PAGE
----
Inklingo Projects

By Inklingo Quilters, For Everyone


Miniature Patchwork of the Crosses


Shirley has made this fabulous miniature Patchwork of the Crosses. She could have used the Inklingo .75″ 90-degree hexagon collection. Why could have? Read on to find out!

Shirley writes:

“Well, first and foremost, I must thank Linda for the mini POTCs!!! These guys are so much fun!!

I did my latest POTC quilt (.75″ size hexagons) before the newest .75″ and .50” size collections came out. How? By printing out the Inklingo 1″ 90-degree hexagons without seam allowances and marking the .25″ seam allowance by hand to the inside of the fabric cut shape. It wasn’t harder, just took a little longer.

The 48-piece blocks finish at 6″ and the finished quilt size is 38″ x 38″.

Another thank you for the bonus shapes and options that come with the Inklingo downloads offered in the collections.

So ladies, try it, you’ll like it!! You will so enjoy the Inklingo process/technique and the new size options and the time it saves. Miniatures are so fun!”




Colourful Patchwork of the Crosses


Patricia is making a beautiful Patchwork of the Crosses using the Inklingo 1″ 90-Degree Hexagon collection.

She writes:

“Here is a picture of my POTC blocks all laid out on my bed. I made 42 blocks and have just begun putting them together.”

It’s fun to look at Pat’s blocks and see the wonderful special effects she achieved with a bit of fussy cutting/printing.

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Colourful Crosspatch

Cathi made this colourful quilt top using the 1-inch 90-degree hexagon Patchwork of the Crosses Inklingo collection.

It was such fun making this top that I think I may have to make another. I would never have made this were it not for Inklingo as English paper piecing just isn’t for me. It is so quick and easy to stitch shapes like hexagons with a simple running stitch with the perfect Inklingo stitching lines – much quicker than basting and then whip stitching and no worries about my whip stitches showing. Fussy cutting/printing some of the shapes for the blocks added some interesting effects and was very easy to do. Having all the edge pieces needed to add the pieced border as in the original Lucy Boston Patchwork of the Crosses really made this a joy to piece. I rarely ever follow a pattern or make an exact replica, but the Lucy Boston POTC is one that I couldn’t resist.

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Patchwork of the Crosses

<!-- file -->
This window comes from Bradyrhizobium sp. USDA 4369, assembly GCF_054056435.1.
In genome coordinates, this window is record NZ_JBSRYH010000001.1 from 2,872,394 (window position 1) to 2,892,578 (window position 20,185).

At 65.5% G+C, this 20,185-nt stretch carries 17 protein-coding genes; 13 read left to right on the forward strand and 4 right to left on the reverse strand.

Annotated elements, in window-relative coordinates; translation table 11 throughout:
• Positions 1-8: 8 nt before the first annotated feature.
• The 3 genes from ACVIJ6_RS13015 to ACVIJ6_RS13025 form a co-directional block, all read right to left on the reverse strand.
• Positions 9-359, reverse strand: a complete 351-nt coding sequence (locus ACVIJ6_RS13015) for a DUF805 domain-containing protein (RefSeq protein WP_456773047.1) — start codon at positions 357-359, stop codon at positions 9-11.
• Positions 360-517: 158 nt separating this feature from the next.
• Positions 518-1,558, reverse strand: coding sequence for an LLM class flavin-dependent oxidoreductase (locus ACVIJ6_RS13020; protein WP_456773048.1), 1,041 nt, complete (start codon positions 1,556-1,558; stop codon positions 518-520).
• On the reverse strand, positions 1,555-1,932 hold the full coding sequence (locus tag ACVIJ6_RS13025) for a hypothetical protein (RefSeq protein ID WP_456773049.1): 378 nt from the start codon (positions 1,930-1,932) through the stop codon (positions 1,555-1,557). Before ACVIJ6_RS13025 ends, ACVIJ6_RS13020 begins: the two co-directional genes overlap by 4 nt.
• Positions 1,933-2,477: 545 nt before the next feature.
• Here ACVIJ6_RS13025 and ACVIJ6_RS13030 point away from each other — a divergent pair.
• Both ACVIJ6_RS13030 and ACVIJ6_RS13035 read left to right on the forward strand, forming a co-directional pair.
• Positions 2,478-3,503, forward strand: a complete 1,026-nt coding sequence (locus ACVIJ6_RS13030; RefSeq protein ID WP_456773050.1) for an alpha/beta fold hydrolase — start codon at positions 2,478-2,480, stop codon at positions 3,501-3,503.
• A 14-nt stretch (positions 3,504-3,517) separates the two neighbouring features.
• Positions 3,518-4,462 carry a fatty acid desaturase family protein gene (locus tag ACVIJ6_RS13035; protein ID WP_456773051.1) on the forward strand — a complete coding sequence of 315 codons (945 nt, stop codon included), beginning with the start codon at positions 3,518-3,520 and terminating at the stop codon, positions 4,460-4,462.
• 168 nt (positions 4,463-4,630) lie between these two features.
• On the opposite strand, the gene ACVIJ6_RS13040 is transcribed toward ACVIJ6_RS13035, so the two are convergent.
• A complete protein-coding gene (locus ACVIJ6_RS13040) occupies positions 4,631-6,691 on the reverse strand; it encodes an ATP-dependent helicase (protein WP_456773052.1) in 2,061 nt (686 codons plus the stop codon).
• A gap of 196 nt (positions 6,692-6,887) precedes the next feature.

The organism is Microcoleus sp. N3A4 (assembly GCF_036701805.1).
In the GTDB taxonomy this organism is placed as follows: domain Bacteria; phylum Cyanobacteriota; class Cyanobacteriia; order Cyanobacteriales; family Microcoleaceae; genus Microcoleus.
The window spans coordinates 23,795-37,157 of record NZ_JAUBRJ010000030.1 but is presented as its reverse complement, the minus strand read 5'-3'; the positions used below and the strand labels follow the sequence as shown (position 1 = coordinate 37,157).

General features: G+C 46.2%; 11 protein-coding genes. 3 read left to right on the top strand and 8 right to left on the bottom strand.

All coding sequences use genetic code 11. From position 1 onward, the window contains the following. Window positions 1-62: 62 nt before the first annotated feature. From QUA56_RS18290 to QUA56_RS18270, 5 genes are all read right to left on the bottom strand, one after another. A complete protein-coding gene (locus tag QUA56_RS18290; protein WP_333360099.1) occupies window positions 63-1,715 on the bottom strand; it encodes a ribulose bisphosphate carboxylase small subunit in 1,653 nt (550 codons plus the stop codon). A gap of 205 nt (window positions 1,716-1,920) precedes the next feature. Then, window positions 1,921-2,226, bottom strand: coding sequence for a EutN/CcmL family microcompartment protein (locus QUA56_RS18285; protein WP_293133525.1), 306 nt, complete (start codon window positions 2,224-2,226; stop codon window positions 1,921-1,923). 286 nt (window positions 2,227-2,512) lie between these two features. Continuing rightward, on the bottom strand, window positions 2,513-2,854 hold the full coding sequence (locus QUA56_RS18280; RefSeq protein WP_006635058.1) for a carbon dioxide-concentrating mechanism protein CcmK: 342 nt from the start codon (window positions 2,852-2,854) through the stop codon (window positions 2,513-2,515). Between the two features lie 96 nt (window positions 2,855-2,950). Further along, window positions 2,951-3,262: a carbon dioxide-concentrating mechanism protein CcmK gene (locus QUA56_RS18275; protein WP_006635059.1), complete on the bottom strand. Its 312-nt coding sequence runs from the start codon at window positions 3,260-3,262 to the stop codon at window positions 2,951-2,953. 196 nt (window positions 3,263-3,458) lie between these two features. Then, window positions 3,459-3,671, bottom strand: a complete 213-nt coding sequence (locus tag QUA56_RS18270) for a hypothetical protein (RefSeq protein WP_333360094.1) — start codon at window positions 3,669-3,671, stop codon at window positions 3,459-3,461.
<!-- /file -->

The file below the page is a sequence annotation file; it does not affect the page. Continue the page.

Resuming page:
Karen just finished this beautiful Patchwork of the Crosses top made using the 1″ 90-degree hexagon Inklingo collection.

She writes:

“Finally, after 14 months of hand piecing, it is done! I finished my 100″ x 100″ Patchwork of the Crosses using the 90-degree Inklingo hexagons!  3,636 pieces in this quilt. Wow – what a finish – at times I wasn’t sure I would ever finish and put it aside numerous times in the past year for weeks at a time. Thanks, Linda, for figuring out how to get lines on fabric. I’m sure I would still be working on it if I was English Paper Piecing instead of using Inklingo!”

Click on the photo to enlarge it and take a look at the hexagon border Karen appliqued on!


Patchwork of the Crosses – POTC

Shirl has finished her POTC top. Here’s her story :

I just wasn’t sure if I was going to have the ‘AHA’ moment when I first started this quilt so I just picked out some of the reproduction fabrics (Charlestown III- blues, browns, creams, beiges) I was using for my Dear Jane (I live in the Shenandoah Valley, Virginia so Civil War stuff is really big here).
Like us all, the light bulb lit up and off I went; what I found out though was there weren’t that many directional fabrics and consequently this quilt doesn’t have that ‘kaleidoscope’ look. THE NEXT ONE : ))) will be brighter…. now the fabric shopping tips written in the POTC book make more sense and I see fabric with different eyes. You probably can’t see it in the picture unless you zoom in, but 1st and 2nd row, 4th block over, all of the 3rd row, and 4th block in rows 4,5,6,7 & 8 have lighter bkground border blocks and all the little crosses bordering these blocks are solid; (same color as the connectors) the thought being that a subtle big cross would show. Next step is quilting the quilt and picking the design to help the big cross pop.
Wish me luck on my Dear Jane… the plan is to finish by the 2013, the 150th anniversary….. I put it down for the year I worked on POTC… I know I’ll get tons of questions re Inklingo when I take it to Show & Tell. I have to figure out a way to make a teeny weeny POTC name tag block and put “Inklingo Rocks” right in the middle [VBG].
Thank you again ladies, I am so enjoying this journey !

And what a gorgeous quilt it has turned out to be, Shirl ! Congratulations.